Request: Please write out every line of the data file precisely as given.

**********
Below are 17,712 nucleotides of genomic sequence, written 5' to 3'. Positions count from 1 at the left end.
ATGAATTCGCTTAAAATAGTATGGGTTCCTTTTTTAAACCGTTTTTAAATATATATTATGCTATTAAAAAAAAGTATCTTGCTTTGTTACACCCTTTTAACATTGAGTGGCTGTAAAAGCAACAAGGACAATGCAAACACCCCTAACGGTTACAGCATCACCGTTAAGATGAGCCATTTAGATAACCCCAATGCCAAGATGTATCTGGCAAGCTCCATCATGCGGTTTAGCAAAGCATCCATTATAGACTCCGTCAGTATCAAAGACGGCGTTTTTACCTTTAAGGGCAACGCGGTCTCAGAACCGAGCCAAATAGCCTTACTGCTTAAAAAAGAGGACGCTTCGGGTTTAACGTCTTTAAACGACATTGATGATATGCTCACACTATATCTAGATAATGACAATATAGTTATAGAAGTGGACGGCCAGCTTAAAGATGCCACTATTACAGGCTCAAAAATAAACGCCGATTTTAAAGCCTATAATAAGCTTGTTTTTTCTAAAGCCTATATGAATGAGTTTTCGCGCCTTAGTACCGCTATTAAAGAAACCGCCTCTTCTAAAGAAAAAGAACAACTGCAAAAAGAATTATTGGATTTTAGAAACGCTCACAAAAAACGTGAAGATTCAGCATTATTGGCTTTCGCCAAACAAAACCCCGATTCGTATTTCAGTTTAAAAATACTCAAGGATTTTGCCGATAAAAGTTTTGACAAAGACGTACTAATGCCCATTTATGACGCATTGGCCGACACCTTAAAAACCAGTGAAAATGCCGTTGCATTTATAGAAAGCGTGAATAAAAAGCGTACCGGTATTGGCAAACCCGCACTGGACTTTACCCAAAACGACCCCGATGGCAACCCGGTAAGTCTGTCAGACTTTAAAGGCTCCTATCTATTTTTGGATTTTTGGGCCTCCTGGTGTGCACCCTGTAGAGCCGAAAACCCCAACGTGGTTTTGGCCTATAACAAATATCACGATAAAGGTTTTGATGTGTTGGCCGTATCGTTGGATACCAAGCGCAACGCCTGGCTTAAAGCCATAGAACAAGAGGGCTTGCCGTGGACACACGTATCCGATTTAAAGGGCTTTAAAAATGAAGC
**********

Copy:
Below are 17,712 nucleotides of genomic sequence, written 5' to 3'. Positions count from 1 at the left end.
ATGAATTCGCTTAAAATAGTATGGGTTCCTTTTTTAAACCGTTTTTAAATATATATTATGCTATTAAAAAAAAGTATCTTGCTTTGTTACACCCTTTTAACATTGAGTGGCTGTAAAAGCAACAAGGACAATGCAAACACCCCTAACGGTTACAGCATCACCGTTAAGATGAGCCATTTAGATAACCCCAATGCCAAGATGTATCTGGCAAGCTCCATCATGCGGTTTAGCAAAGCATCCATTATAGACTCCGTCAGTATCAAAGACGGCGTTTTTACCTTTAAGGGCAACGCGGTCTCAGAACCGAGCCAAATAGCCTTACTGCTTAAAAAAGAGGACGCTTCGGGTTTAACGTCTTTAAACGACATTGATGATATGCTCACACTATATCTAGATAATGACAATATAGTTATAGAAGTGGACGGCCAGCTTAAAGATGCCACTATTACAGGCTCAAAAATAAACGCCGATTTTAAAGCCTATAATAAGCTTGTTTTTTCTAAAGCCTATATGAATGAGTTTTCGCGCCTTAGTACCGCTATTAAAGAAACCGCCTCTTCTAAAGAAAAAGAACAACTGCAAAAAGAATTATTGGATTTTAGAAACGCTCACAAAAAACGTGAAGATTCAGCATTATTGGCTTTCGCCAAACAAAACCCCGATTCGTATTTCAGTTTAAAAATACTCAAGGATTTTGCCGATAAAAGTTTTGACAAAGACGTACTAATGCCCATTTATGACGCATTGGCCGACACCTTAAAAACCAGTGAAAATGCCGTTGCATTTATAGAAAGCGTGAATAAAAAGCGTACCGGTATTGGCAAACCCGCACTGGACTTTACCCAAAACGACCCCGATGGCAACCCGGTAAGTCTGTCAGACTTTAAAGGCTCCTATCTATTTTTGGATTTTTGGGCCTCCTGGTGTGCACCCTGTAGAGCCGAAAACCCCAACGTGGTTTTGGCCTATAACAAATATCACGATAAAGGTTTTGATGTGTTGGCCGTATCGTTGGATACCAAGCGCAACGCCTGGCTTAAAGCCATAGAACAAGAGGGCTTGCCGTGGACACACGTATCCGATTTAAAGGGCTTTAAAAATGAAGC